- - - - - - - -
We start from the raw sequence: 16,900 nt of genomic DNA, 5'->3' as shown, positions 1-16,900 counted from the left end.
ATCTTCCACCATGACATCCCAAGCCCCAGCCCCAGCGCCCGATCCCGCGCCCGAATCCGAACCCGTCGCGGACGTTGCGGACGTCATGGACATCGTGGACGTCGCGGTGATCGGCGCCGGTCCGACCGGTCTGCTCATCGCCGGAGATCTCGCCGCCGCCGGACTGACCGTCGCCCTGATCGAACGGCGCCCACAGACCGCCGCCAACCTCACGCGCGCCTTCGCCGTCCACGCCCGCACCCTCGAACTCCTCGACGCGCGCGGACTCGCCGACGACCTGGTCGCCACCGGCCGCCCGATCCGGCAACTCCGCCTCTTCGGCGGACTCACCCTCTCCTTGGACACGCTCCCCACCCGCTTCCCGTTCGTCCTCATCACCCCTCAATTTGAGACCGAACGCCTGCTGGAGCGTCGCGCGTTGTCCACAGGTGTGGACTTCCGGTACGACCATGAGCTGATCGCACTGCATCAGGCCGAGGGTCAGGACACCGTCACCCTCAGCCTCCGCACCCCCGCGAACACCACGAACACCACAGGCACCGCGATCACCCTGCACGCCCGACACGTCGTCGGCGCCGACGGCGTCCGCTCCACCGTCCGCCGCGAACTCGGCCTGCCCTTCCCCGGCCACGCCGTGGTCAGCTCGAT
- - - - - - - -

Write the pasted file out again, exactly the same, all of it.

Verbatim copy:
We start from the raw sequence: 16,900 nt of genomic DNA, 5'->3' as shown, positions 1-16,900 counted from the left end.
ATCTTCCACCATGACATCCCAAGCCCCAGCCCCAGCGCCCGATCCCGCGCCCGAATCCGAACCCGTCGCGGACGTTGCGGACGTCATGGACATCGTGGACGTCGCGGTGATCGGCGCCGGTCCGACCGGTCTGCTCATCGCCGGAGATCTCGCCGCCGCCGGACTGACCGTCGCCCTGATCGAACGGCGCCCACAGACCGCCGCCAACCTCACGCGCGCCTTCGCCGTCCACGCCCGCACCCTCGAACTCCTCGACGCGCGCGGACTCGCCGACGACCTGGTCGCCACCGGCCGCCCGATCCGGCAACTCCGCCTCTTCGGCGGACTCACCCTCTCCTTGGACACGCTCCCCACCCGCTTCCCGTTCGTCCTCATCACCCCTCAATTTGAGACCGAACGCCTGCTGGAGCGTCGCGCGTTGTCCACAGGTGTGGACTTCCGGTACGACCATGAGCTGATCGCACTGCATCAGGCCGAGGGTCAGGACACCGTCACCCTCAGCCTCCGCACCCCCGCGAACACCACGAACACCACAGGCACCGCGATCACCCTGCACGCCCGACACGTCGTCGGCGCCGACGGCGTCCGCTCCACCGTCCGCCGCGAACTCGGCCTGCCCTTCCCCGGCCACGCCGTGGTCAGCTCGAT